Chicago Sun-Times


Veteran state lawmaker tells jurors in ComEd bribery trial how Madigan ruled Illinois House

- BY JON SEIDEL, FEDERAL COURTS REPORTER | @SeidelCont­ent Contributi­ng: Tina Sfondeles, WBEZ political reporter Dave McKinney

A veteran Democratic state lawmaker who sponsored major gaming legislatio­n in the Illinois House of Representa­tives told a federal jury Monday that former Speaker Michael Madigan once ruled that chamber “through fear and intimidati­on.”

When asked what Madigan valued most in other legislator­s, state Rep. Robert “Bob” Rita answered, “loyalty.”

And before the trial of four former political power players broke for the day, the Blue Island Democrat cited the case of a fellow Democrat who dared side with Republican­s — only to have Madigan’s organizati­on turn on him in an election.

Rita took the stand only 40 minutes before testimony ended for the day.

He’s expected to resume his testimony Tuesday and further explain his comments about Madigan.

Rita’s testimony came during the trial of Madigan confidant Michael McClain, former ComEd

CEO Anne Pramaggior­e, ex-ComEd lobbyist John Hooker and onetime

City Club President Jay Doherty. The four are accused of arranging for jobs, contracts and money for Madigan’s associates while legislatio­n crucial to ComEd moved through Springfiel­d.

Madigan resigned from the Legislatur­e in 2021 and faces a separate racketeeri­ng indictment. His trial is set for April 2024.

Like former state Rep. Lou Lang, who took the stand last week, Rita’s testimony is expected to further underscore the notion that McClain acted as an agent for Madigan and passed along the speaker’s demands. When asked who, besides Madigan’s senior staff, had a close relationsh­ip with Madigan, Rita named McClain, who served in the Legislatur­e decades ago.

Rita called McClain a “former member of the House and a lobbyist and a friend [of Madigan’s].”

He also explained to jurors how, after onetime Democratic state Rep. Ken Dunkin sided with Republican­s on key votes, the Madiganled Democratic Party of Illinois successful­ly ran a candidate against him, forcing him out of office.

Rita has been known as a fixer of sorts in Springfiel­d for taking on tough issues and getting them over the finish line. That was certainly the case in 2020, when he helped shepherd the measure that cleared the way for a Chicago casino — a feat decades in the making.

Rita is now an assistant majority leader in the Illinois House.

Federal prosecutor­s planned to have Rita testify about McClain’s role in the gaming legislatio­n. They alleged in a court filing that Rita met with the speaker in his office in 2013, where Madigan told Rita that Rita would sponsor a major gaming bill. When the meeting ended, Madigan walked Rita out of his office and McClain was standing near the doorway. Madigan pointed to McClain and said “he will guide you,” according to the feds.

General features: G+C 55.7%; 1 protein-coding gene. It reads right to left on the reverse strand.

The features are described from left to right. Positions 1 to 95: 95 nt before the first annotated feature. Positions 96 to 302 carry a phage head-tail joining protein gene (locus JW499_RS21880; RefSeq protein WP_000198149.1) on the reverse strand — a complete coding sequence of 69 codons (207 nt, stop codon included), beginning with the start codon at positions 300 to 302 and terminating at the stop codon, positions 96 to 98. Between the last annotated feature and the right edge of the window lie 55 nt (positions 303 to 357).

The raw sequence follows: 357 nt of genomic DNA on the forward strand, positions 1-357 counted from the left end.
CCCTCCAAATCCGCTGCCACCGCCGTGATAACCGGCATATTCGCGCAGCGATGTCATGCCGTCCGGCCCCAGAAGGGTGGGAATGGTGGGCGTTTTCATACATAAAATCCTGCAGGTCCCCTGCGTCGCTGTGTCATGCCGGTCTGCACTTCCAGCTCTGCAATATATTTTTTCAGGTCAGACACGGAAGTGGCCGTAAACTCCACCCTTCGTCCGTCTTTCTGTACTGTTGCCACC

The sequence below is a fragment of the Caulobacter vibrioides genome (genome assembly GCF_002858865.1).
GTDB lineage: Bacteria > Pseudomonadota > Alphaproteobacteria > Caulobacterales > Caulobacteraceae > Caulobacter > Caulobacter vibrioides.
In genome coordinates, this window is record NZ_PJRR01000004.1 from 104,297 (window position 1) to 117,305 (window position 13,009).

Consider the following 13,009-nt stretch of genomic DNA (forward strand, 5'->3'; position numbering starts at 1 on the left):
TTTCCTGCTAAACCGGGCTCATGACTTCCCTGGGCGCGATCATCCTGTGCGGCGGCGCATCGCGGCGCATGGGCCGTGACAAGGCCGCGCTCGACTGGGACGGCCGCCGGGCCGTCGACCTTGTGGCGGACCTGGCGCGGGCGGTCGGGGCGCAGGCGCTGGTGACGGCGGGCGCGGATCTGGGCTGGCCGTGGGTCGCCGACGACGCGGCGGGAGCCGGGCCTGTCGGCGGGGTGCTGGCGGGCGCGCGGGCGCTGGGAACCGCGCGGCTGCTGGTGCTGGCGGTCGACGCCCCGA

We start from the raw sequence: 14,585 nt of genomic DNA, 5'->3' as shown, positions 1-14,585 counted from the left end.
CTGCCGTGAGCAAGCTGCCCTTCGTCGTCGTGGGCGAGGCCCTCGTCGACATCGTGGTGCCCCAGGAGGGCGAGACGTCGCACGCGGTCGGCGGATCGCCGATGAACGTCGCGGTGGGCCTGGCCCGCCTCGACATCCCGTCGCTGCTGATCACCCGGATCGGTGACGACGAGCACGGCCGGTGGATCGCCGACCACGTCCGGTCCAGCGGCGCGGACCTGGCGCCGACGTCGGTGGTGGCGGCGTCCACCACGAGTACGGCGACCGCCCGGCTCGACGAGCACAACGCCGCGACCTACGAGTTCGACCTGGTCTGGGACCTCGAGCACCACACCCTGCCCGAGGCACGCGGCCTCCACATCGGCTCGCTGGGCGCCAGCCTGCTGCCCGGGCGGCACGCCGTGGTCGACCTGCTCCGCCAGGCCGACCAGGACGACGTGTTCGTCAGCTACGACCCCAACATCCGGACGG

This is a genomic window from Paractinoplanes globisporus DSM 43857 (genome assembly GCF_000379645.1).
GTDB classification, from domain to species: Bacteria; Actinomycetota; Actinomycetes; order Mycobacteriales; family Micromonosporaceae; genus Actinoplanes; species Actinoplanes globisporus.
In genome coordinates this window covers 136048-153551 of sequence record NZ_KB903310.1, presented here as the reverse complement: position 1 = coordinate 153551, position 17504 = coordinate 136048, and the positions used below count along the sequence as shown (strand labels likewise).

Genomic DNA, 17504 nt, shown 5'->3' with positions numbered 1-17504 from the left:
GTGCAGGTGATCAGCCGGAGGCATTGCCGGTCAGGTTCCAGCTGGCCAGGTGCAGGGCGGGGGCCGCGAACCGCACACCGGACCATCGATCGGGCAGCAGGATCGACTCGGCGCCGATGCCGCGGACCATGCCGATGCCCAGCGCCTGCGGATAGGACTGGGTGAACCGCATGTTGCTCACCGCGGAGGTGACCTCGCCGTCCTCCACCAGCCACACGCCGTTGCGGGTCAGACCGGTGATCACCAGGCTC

U.S. District Judge Harry Leinenwebe­r barred prosecutor­s Monday from getting into the topic of gaming at the request of defense attorneys, though. Rita is also likely to testify about the influence that McClain — a ComEd lobbyist — had on the passage of another bill Rita sponsored: the Future Energy Jobs Act, or FEJA.

FEJA is one of the key pieces of legislatio­n at issue in the trial.

Rita’s testimony capped a broader day of testimony Monday, in which jurors heard recordings of Madigan complainin­g about former Senate President John Cullerton, and a ComEd executive discussing how FEJA and other legislatio­n turned the utility’s finances around.

In a recorded phone call from Sept. 5, 2018, McClain discussed with Madigan a “stupid Cullerton move,” which apparently involved anti-Madigan political ads from Senate Democrats. It happened two months before the election in which Democrat J.B. Pritzker successful­ly challenged then-Gov. Bruce Rauner, a Republican.

“This is a general election,” Madigan complained.

“This is the time to be against the Republican­s.”

McClain told him on the recording that “you’re more of [a] street fighter than anybody knows, except for maybe guys like me. And if you want to put the squeeze on the guy, you could hurt him pretty badly.”

“Yeah. Yeah, alright. I’ll think about it,” Madigan told him.

Scott Vogt, vice president of strategy and energy policy for ComEd, also testified Monday. He explained that ComEd’s finances had been in “dire” shape prior to the passage of the Energy Infrastruc­ture and Modernizat­ion Act in 2011, as well as FEJA in 2016. The bills helped ComEd more reliably predict the rates they could charge customers.

Vogt estimated the value of FEJA to ComEd at $1.8 billion, and he said the bills helped take ComEd from a low point of earnings in 2006 or 2007 to “highest earnings on record in 2022.”

Vogt also told jurors he was generally familiar with the faces of ComEd’s many lobbyists in Springfiel­d. But then prosecutor­s showed him photos of four Madigan associates paid by ComEd through a thirdparty firm, supposedly as lobbyists.

Asked if he’d seen them before, Vogt repeatedly said, “not that I recall.”

 ?? ASHLEE REZIN/SUN-TIMES FILE ?? State Rep. Bob Rita (shown in 2020) testified for 40 minutes on Monday in the ComEd bribery trial and is expected to take the stand again today. He said former Speaker Michael Madigan most valued “loyalty” in the House.
ASHLEE REZIN/SUN-TIMES FILE State Rep. Bob Rita (shown in 2020) testified for 40 minutes on Monday in the ComEd bribery trial and is expected to take the stand again today. He said former Speaker Michael Madigan most valued “loyalty” in the House.
 ?? ?? Former Speaker Michael Madigan
Former Speaker Michael Madigan
 ?? ?? Michael McClain
Michael McClain

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